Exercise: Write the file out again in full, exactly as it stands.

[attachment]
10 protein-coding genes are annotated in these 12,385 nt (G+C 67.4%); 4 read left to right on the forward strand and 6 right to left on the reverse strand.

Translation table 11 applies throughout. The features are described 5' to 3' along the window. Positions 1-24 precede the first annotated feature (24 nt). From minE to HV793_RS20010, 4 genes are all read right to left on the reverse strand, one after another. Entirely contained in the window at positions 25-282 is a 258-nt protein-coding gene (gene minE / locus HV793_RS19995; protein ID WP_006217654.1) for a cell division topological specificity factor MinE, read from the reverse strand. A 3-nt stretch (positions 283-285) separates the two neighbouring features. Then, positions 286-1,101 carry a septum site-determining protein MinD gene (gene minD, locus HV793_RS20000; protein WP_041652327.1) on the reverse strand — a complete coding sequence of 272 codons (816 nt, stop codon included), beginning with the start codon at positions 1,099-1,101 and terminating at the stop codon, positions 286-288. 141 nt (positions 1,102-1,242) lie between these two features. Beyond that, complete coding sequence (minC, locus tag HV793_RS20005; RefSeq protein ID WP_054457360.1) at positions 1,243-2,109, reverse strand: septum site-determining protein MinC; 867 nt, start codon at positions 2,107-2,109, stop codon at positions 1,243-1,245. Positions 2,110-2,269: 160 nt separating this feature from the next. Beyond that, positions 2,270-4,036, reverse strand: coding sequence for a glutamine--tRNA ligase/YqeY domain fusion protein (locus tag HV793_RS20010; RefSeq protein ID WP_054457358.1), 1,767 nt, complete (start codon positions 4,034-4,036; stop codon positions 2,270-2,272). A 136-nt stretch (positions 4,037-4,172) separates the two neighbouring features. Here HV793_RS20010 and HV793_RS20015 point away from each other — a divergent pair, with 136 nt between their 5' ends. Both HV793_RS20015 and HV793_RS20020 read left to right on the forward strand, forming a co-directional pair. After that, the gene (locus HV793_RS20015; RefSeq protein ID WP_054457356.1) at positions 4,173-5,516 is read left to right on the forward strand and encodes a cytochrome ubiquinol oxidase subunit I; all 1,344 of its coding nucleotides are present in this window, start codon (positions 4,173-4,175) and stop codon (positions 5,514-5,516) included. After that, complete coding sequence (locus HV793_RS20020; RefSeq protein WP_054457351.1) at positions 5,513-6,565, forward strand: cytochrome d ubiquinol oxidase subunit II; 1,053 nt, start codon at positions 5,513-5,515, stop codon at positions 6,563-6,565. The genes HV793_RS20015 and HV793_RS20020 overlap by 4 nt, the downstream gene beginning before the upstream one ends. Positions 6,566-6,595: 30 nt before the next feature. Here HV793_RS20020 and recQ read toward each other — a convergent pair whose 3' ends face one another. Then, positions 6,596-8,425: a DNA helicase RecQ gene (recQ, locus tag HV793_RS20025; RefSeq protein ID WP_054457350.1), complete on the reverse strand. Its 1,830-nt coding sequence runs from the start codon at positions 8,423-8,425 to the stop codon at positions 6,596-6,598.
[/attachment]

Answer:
10 protein-coding genes are annotated in these 12,385 nt (G+C 67.4%); 4 read left to right on the forward strand and 6 right to left on the reverse strand.

Translation table 11 applies throughout. The features are described 5' to 3' along the window. Positions 1-24 precede the first annotated feature (24 nt). From minE to HV793_RS20010, 4 genes are all read right to left on the reverse strand, one after another. Entirely contained in the window at positions 25-282 is a 258-nt protein-coding gene (gene minE / locus HV793_RS19995; protein ID WP_006217654.1) for a cell division topological specificity factor MinE, read from the reverse strand. A 3-nt stretch (positions 283-285) separates the two neighbouring features. Then, positions 286-1,101 carry a septum site-determining protein MinD gene (gene minD, locus HV793_RS20000; protein WP_041652327.1) on the reverse strand — a complete coding sequence of 272 codons (816 nt, stop codon included), beginning with the start codon at positions 1,099-1,101 and terminating at the stop codon, positions 286-288. 141 nt (positions 1,102-1,242) lie between these two features. Beyond that, complete coding sequence (minC, locus tag HV793_RS20005; RefSeq protein ID WP_054457360.1) at positions 1,243-2,109, reverse strand: septum site-determining protein MinC; 867 nt, start codon at positions 2,107-2,109, stop codon at positions 1,243-1,245. Positions 2,110-2,269: 160 nt separating this feature from the next. Beyond that, positions 2,270-4,036, reverse strand: coding sequence for a glutamine--tRNA ligase/YqeY domain fusion protein (locus tag HV793_RS20010; RefSeq protein ID WP_054457358.1), 1,767 nt, complete (start codon positions 4,034-4,036; stop codon positions 2,270-2,272). A 136-nt stretch (positions 4,037-4,172) separates the two neighbouring features. Here HV793_RS20010 and HV793_RS20015 point away from each other — a divergent pair, with 136 nt between their 5' ends. Both HV793_RS20015 and HV793_RS20020 read left to right on the forward strand, forming a co-directional pair. After that, the gene (locus HV793_RS20015; RefSeq protein ID WP_054457356.1) at positions 4,173-5,516 is read left to right on the forward strand and encodes a cytochrome ubiquinol oxidase subunit I; all 1,344 of its coding nucleotides are present in this window, start codon (positions 4,173-4,175) and stop codon (positions 5,514-5,516) included. After that, complete coding sequence (locus HV793_RS20020; RefSeq protein WP_054457351.1) at positions 5,513-6,565, forward strand: cytochrome d ubiquinol oxidase subunit II; 1,053 nt, start codon at positions 5,513-5,515, stop codon at positions 6,563-6,565. The genes HV793_RS20015 and HV793_RS20020 overlap by 4 nt, the downstream gene beginning before the upstream one ends. Positions 6,566-6,595: 30 nt before the next feature. Here HV793_RS20020 and recQ read toward each other — a convergent pair whose 3' ends face one another. Then, positions 6,596-8,425: a DNA helicase RecQ gene (recQ, locus tag HV793_RS20025; RefSeq protein ID WP_054457350.1), complete on the reverse strand. Its 1,830-nt coding sequence runs from the start codon at positions 8,423-8,425 to the stop codon at positions 6,596-6,598.